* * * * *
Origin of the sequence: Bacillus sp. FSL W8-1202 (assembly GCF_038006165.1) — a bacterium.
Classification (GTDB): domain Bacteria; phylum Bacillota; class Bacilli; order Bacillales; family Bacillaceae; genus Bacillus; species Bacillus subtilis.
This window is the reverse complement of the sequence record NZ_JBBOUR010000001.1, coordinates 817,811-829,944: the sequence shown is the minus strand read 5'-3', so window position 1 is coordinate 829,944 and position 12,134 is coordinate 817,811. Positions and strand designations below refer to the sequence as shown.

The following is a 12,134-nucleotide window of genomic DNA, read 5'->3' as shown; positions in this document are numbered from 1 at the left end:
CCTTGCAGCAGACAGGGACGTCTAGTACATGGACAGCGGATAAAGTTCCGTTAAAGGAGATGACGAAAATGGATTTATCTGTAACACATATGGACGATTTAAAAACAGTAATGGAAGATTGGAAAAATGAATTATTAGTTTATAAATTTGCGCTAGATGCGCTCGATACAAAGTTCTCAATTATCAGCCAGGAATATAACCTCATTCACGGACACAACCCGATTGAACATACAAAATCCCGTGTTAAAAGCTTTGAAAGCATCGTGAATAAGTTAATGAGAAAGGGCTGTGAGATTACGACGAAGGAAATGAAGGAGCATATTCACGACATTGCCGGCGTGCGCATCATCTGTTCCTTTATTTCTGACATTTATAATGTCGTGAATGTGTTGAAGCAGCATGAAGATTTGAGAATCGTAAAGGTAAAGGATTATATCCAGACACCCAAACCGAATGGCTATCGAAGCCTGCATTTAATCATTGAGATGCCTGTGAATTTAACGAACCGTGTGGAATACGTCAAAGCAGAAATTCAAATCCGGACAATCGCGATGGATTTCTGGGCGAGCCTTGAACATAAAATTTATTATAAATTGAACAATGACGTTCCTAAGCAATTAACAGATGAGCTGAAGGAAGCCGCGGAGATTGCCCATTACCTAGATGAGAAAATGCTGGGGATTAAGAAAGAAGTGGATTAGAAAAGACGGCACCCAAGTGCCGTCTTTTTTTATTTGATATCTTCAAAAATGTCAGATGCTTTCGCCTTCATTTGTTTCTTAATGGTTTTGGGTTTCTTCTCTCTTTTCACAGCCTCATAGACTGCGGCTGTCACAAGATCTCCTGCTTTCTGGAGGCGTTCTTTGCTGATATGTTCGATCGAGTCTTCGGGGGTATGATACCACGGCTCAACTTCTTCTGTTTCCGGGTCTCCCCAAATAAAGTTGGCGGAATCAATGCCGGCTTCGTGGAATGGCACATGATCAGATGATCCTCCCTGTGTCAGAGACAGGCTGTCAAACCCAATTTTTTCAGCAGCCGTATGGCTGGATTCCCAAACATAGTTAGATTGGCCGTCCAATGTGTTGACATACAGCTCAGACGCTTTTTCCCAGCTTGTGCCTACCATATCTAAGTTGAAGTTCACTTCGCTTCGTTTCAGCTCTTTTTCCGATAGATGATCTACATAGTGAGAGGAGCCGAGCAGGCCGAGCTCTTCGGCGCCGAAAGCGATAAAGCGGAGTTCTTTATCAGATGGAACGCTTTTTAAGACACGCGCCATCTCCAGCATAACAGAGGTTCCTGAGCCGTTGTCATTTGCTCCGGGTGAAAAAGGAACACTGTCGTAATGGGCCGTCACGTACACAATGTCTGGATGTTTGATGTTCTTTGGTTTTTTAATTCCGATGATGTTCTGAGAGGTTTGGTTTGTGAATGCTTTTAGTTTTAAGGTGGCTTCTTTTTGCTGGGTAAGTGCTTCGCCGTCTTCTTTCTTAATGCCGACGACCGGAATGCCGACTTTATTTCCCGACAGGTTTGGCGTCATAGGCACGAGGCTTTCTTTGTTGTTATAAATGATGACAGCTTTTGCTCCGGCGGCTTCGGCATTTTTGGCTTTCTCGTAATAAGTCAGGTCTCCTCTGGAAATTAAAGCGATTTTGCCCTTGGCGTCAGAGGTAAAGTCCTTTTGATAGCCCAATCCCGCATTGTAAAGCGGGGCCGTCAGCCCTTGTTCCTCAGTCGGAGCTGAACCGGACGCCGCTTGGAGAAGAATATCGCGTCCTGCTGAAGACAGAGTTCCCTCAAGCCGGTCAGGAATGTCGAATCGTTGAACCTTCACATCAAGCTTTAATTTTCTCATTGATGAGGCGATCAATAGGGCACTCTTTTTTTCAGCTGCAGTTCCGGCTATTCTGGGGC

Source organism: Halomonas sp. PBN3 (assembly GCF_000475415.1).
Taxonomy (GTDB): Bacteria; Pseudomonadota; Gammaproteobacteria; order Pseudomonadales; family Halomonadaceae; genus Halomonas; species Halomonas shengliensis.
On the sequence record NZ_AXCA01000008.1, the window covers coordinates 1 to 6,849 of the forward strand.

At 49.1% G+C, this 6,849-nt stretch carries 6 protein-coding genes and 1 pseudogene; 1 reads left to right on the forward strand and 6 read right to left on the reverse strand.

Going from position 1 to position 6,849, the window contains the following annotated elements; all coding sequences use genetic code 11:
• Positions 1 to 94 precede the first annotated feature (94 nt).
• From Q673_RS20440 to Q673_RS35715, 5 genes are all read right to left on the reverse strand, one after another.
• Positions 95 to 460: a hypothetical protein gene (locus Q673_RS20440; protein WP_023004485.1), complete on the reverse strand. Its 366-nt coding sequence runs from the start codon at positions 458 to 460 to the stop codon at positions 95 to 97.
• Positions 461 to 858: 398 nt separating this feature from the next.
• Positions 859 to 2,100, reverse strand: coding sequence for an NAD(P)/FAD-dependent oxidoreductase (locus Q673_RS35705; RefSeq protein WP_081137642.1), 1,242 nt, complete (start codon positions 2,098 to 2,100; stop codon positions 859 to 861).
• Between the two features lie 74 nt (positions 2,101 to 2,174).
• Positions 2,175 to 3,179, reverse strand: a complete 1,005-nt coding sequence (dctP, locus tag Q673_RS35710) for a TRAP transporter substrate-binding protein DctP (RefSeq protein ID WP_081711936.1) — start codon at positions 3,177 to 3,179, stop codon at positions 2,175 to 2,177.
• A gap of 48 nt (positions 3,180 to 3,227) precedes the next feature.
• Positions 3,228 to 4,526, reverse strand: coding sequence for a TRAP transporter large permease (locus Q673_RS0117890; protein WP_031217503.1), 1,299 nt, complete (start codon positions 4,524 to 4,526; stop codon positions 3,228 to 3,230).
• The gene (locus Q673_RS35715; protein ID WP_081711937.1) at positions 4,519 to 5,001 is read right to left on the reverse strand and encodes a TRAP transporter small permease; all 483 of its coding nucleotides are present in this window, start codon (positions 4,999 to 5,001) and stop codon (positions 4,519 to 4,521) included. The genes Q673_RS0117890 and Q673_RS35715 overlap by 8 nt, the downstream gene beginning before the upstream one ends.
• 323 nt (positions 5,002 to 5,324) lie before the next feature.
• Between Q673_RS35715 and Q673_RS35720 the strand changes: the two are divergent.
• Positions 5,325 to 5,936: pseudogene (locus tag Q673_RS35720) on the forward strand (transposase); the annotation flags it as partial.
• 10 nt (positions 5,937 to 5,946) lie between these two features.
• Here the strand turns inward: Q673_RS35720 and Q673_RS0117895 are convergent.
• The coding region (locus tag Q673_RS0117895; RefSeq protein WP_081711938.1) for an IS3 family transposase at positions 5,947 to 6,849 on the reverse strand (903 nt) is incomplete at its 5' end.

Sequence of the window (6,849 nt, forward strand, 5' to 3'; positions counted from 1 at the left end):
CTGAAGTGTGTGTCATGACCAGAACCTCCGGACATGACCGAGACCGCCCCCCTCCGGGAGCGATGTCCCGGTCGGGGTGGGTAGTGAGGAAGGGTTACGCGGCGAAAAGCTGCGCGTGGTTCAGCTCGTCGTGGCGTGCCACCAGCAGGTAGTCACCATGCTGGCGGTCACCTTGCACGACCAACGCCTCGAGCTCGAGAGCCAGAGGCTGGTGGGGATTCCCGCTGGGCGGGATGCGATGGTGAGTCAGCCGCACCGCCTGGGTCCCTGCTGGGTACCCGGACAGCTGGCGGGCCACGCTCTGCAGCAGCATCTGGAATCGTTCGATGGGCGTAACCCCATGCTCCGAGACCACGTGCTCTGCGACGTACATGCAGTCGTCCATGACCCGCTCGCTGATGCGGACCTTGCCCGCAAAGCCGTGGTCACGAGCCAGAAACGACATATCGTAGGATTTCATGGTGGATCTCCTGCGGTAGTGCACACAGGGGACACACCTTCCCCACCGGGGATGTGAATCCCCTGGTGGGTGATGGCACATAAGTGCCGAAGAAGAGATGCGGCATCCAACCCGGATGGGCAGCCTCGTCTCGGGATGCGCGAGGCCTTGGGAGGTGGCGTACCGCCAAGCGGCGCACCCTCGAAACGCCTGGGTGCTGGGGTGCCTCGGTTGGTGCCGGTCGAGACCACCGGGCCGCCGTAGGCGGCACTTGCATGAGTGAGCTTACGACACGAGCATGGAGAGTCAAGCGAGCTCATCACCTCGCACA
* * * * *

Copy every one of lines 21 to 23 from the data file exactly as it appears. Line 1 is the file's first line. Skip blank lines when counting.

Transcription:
• 323 nt (positions 5,002 to 5,324) lie before the next feature.
• Between Q673_RS35715 and Q673_RS35720 the strand changes: the two are divergent.
• Positions 5,325 to 5,936: pseudogene (locus tag Q673_RS35720) on the forward strand (transposase); the annotation flags it as partial.